Does Too Much Rowing Lower Your Testosterone?

Does too much rowing diminish your testosterone?

That’s a real possibility!

But how much is too much?

The truth is, we’re all different, and what might be a normal rowing session for one person, it might be overtraining for another.

The general rule is: if you’re rowing more than 30 minutes every day, you’re likely putting too much stress on your body.

When you constantly train hard, you get flooded with cortisol – the stress hormone. This leads to crashing T levels, loss of muscle mass, and flat libido.

So yes, too much rowing will rob you of your male hormone. [1]

And if you don’t let your body catch up, it will lead to other issues as well.

Is Overtraining a Myth?

Let me tell you straight away, overtraining is no myth.

I’m talking from both personal experience, and years of digging into scientific studies.

So what exactly is overtraining?

It’s a state where your body can’t catch up with your physical demands anymore.

When you push past your physical limit, you’ll start producing huge amounts of cortisol.

It’s a hormone that gets secreted when your body is in a stressed state.

Cortisol is Responsible for Overtraining

The thing with cortisol is this: it’s beneficial for humans in small amounts, such as in the morning to wake you up.

But if your cortisol stays raised during the day, and night, you’ll start experiencing its dark side.

Excess cortisol is shown to eat away your muscle mass. That’s right, stress causes muscle loss. Along with reducing testosterone, libido, and the immune system. [2]

The list of cortisol’s damaging effects doesn’t end here. In excess amounts, this hormone also causes your body to store more fat. [3]

This is our body’s primal response that might have served our ancestors, but doesn’t serve us.

Food was scarce during ancient times. Our bodies adapted to this by preserving as much energy as possible when faced with a dangerous situation – thus producing cortisol which allows for fat storage.

But in today’s modern lifestyle, we’re constantly bombarded with this hormone, causing unwanted weight gain.

Coupled with too much physical stress from training, this leads to wrecked testosterone levels, poor sex drive, and fragile health. [4]

Key point: Constant hard training leads to muscle loss, low testosterone, and weak libido. This is due to cortisol which our body produces in response to physical stress.

How Much is Too Much?

The amount of rowing you’ll be able to do without overtraining depends on many factors, such as:

  • Age
  • Genetics
  • Stamina, Endurance, and Fitness Level
  • Rest & Sleep
  • Diet
  • Supplements

You see, all of these factors play a key role in how much you’ll be able to row without overdoing it.

For example, let’s say you’re rowing 6 days per week for 45 minutes. Your train with moderate weights and intensity.

If you’re a trained athlete, and if you have a solid recovery routine, this won’t be a problem for you.

But what if you’re just a regular gym goer? And what if you don’t take proper recovery routines in between your workouts?

Well, my friend, that’s when overtraining happens.

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When you’re rowing, you’re basically causing micro-tears in your muscles. Your muscles then rebuild themselves and grow stronger during sleep.

However, if you don’t follow a high-quality recovery routine, your muscles won’t be able to catch up with your training.

Read this carefully; You need at least 8 hours of sleep, along with a recovery routine between workouts, and a diet packed with vitamins and minerals to help your body recover from constant rowing.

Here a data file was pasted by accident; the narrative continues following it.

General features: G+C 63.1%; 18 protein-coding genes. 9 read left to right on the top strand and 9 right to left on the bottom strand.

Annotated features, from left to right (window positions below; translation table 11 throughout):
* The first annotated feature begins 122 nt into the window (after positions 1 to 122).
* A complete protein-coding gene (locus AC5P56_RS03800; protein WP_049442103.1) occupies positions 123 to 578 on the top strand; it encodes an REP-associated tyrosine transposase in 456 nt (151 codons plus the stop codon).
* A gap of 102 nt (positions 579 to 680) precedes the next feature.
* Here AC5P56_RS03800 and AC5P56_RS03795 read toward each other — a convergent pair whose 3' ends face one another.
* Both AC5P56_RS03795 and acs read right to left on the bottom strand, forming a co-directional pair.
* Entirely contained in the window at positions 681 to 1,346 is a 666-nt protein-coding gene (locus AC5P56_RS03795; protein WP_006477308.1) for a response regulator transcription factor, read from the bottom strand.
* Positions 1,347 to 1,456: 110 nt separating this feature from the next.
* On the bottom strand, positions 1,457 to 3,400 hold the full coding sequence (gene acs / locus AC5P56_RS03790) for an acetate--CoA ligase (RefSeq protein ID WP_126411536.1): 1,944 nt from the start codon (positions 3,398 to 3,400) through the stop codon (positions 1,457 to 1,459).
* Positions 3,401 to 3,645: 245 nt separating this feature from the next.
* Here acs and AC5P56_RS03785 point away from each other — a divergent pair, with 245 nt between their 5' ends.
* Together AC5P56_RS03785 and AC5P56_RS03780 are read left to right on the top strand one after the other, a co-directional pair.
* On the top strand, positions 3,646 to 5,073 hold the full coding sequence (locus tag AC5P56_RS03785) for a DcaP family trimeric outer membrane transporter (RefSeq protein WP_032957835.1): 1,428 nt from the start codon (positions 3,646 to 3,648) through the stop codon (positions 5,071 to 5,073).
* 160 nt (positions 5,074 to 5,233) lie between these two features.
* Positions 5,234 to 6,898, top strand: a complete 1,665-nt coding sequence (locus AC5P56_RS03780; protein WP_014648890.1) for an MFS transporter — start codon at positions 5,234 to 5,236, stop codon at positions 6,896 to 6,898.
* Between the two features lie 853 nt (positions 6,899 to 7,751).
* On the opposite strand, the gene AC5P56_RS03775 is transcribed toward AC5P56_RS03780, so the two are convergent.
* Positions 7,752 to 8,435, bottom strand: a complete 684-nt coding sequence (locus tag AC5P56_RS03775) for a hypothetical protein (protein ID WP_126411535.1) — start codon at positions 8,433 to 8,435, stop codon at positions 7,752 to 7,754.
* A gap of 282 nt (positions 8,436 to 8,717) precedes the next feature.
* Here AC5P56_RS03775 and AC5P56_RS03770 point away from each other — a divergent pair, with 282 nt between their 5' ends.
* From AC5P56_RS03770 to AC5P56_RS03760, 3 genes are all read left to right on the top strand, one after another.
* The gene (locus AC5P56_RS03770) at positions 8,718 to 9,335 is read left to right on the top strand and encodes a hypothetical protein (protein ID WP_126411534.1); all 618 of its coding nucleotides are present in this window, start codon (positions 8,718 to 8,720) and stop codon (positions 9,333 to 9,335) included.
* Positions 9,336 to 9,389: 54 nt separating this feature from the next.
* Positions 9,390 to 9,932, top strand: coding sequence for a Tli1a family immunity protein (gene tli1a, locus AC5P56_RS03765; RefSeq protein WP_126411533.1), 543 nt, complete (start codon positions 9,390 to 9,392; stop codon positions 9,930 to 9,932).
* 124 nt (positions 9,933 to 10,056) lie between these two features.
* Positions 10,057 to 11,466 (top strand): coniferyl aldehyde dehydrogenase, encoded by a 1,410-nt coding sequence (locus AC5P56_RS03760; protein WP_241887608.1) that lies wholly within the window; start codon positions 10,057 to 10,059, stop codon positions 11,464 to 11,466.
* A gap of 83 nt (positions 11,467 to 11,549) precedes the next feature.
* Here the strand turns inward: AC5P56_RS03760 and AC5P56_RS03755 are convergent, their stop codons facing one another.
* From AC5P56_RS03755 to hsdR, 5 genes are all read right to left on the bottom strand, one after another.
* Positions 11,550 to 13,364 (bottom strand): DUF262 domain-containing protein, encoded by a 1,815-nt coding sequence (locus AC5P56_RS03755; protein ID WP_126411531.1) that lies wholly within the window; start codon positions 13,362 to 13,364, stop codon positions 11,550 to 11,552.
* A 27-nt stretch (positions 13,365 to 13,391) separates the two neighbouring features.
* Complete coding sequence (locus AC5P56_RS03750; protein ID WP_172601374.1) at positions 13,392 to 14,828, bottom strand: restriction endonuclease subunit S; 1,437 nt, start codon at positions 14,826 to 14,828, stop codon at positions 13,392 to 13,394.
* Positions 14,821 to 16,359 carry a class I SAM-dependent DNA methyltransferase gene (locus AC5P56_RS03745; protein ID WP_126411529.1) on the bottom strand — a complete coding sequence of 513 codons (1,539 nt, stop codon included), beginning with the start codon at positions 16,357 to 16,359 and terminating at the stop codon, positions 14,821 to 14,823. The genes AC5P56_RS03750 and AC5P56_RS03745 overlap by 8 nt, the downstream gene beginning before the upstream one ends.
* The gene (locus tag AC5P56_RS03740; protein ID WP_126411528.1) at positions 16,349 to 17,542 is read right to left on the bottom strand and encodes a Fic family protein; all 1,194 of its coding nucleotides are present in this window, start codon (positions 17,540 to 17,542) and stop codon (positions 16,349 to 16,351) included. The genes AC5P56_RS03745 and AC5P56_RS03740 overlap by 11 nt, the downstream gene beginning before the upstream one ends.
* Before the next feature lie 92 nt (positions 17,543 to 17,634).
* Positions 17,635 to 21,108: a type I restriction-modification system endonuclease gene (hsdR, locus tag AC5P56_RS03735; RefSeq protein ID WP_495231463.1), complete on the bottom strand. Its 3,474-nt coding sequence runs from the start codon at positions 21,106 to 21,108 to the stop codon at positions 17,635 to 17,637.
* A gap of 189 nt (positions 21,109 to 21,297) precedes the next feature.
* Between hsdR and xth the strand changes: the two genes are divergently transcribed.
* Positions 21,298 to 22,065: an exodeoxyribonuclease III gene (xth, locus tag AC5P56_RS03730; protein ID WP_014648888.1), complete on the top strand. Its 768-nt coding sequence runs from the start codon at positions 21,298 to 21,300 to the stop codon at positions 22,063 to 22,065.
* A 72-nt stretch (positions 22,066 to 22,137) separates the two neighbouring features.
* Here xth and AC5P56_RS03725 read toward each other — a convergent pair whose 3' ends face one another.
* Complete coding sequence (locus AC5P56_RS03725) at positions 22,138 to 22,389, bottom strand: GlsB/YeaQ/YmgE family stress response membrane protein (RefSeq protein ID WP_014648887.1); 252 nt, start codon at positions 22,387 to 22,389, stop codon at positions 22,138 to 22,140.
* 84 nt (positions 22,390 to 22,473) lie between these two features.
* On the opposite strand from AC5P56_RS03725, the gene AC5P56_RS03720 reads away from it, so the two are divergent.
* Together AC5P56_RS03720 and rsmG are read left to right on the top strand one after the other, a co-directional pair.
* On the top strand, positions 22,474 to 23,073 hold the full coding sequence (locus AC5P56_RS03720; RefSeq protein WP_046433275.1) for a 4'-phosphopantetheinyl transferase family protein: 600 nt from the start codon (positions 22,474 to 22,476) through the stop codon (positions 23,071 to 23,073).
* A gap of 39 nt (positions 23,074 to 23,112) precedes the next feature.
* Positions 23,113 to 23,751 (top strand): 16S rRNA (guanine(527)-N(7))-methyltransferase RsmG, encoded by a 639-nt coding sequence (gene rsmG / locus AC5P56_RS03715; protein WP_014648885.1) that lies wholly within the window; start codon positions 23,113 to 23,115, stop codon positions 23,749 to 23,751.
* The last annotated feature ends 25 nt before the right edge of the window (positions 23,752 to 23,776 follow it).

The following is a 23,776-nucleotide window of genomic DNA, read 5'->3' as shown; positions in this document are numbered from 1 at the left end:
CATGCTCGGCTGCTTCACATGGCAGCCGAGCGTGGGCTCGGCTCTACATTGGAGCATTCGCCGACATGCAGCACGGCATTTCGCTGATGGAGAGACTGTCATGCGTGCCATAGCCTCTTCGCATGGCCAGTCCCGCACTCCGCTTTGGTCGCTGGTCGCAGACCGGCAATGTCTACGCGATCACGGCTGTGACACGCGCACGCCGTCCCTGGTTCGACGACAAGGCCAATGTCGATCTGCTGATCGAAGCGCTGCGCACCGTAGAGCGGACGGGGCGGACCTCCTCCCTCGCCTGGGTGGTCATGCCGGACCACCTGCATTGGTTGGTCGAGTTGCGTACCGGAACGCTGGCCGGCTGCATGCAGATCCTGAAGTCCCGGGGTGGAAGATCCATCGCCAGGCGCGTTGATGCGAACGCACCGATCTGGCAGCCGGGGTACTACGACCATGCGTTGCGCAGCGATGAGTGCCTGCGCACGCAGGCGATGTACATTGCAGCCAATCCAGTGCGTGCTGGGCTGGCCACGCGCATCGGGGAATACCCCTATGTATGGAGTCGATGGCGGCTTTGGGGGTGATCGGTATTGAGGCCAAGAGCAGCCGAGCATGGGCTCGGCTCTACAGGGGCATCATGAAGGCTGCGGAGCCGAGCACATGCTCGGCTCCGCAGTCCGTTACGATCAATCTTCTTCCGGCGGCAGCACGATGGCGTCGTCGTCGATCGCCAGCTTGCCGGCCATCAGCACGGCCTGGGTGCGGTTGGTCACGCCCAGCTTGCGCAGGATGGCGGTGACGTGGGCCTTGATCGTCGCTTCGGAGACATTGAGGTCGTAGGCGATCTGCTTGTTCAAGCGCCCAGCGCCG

Also, avoid emotional stressors in your day to day life, as these cause an additional influx of cortisol in your system.

Key point: How much rowing is too much? This depends on your genetics and fitness levels. That said, 40+ minutes of rowing daily is too much for most people.

Signs That You Might Be Rowing Too Much

Whether you overdo it with rowing, or some other exercise, they all have some common symptoms of overtraining – here they are:

  • Constant fatigue – If you’re feeling fatigued even after a good 8 hours of sleep, it’s a sign that your body is chronically tired and needs adequate recovery.
  • Belly fat – Excess training leads to excess cortisol production. Cortisol signals your body to store extra fat. Ironically, the more you train, the more likely it is you’ll be in a chronically stressed state where your cortisol is high all the time.
  • Low libido – Since the stress from working out increases cortisol, and cortisol negates testosterone, you might feel a loss of sex drive due to low T levels.
  • Feeling moody – As your stress levels go up from too much exercise, you start to feel irritable and angry for no apparent reason.
  • Loss of Strength – When you train too hard too often, your muscles can’t repair properly, so they become weaker and weaker.

Effects of Too Much Rowing on Your Testosterone

Okay, so let’s say you disregard my advice from above, and decide to row hard every day.

What happens to your testosterone?

Studies show that those who train too much too often have low free and total testosterone levels in their body. [5, 6, 7]

Not only that, but those who over-do it with rowing also experience weaker muscles and loss of libido, as I explained above. Some even report having weak erections.

Key point: Research shows that too much rowing causes both free and total T levels to drop significantly.

How To Prevent Overtraining With Rowing

Here are the most effective ways to prevent a dip in your T levels from too much rowing:

Create a Recovery Routine

Getting optimal rest is possibly the biggest thing you could do to prevent overtraining from rowing.

By letting your body recover, you’ll be able to continue training hard without worrying about exercising too much.

So how do you do that?

Here are a few practical steps towards creating a healthy recovery routine: